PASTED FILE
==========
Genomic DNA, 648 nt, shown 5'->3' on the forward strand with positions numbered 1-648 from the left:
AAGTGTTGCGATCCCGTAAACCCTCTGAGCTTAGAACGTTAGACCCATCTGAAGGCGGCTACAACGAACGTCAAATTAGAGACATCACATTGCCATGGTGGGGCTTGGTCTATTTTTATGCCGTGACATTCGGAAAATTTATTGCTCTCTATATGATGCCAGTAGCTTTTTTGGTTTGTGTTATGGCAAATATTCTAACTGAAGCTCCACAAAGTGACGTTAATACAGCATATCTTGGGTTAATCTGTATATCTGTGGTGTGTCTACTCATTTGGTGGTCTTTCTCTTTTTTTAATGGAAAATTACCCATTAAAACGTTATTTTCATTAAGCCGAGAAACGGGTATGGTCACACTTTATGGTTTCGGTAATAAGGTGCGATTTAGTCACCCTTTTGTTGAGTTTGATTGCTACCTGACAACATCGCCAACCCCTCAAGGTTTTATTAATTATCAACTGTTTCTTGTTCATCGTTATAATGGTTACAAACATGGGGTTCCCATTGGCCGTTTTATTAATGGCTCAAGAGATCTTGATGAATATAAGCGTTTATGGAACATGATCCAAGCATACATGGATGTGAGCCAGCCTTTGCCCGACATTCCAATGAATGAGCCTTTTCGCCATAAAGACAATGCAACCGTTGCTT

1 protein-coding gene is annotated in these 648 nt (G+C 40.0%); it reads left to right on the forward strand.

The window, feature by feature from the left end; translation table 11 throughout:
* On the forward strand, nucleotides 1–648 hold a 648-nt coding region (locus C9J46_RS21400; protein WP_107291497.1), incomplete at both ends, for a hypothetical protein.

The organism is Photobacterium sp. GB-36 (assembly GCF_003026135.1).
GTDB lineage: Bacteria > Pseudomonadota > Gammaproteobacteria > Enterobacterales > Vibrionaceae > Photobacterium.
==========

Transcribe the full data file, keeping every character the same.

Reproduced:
Genomic DNA, 648 nt, shown 5'->3' on the forward strand with positions numbered 1-648 from the left:
AAGTGTTGCGATCCCGTAAACCCTCTGAGCTTAGAACGTTAGACCCATCTGAAGGCGGCTACAACGAACGTCAAATTAGAGACATCACATTGCCATGGTGGGGCTTGGTCTATTTTTATGCCGTGACATTCGGAAAATTTATTGCTCTCTATATGATGCCAGTAGCTTTTTTGGTTTGTGTTATGGCAAATATTCTAACTGAAGCTCCACAAAGTGACGTTAATACAGCATATCTTGGGTTAATCTGTATATCTGTGGTGTGTCTACTCATTTGGTGGTCTTTCTCTTTTTTTAATGGAAAATTACCCATTAAAACGTTATTTTCATTAAGCCGAGAAACGGGTATGGTCACACTTTATGGTTTCGGTAATAAGGTGCGATTTAGTCACCCTTTTGTTGAGTTTGATTGCTACCTGACAACATCGCCAACCCCTCAAGGTTTTATTAATTATCAACTGTTTCTTGTTCATCGTTATAATGGTTACAAACATGGGGTTCCCATTGGCCGTTTTATTAATGGCTCAAGAGATCTTGATGAATATAAGCGTTTATGGAACATGATCCAAGCATACATGGATGTGAGCCAGCCTTTGCCCGACATTCCAATGAATGAGCCTTTTCGCCATAAAGACAATGCAACCGTTGCTT

1 protein-coding gene is annotated in these 648 nt (G+C 40.0%); it reads left to right on the forward strand.

The window, feature by feature from the left end; translation table 11 throughout:
* On the forward strand, nucleotides 1–648 hold a 648-nt coding region (locus C9J46_RS21400; protein WP_107291497.1), incomplete at both ends, for a hypothetical protein.

The organism is Photobacterium sp. GB-36 (assembly GCF_003026135.1).
GTDB lineage: Bacteria > Pseudomonadota > Gammaproteobacteria > Enterobacterales > Vibrionaceae > Photobacterium.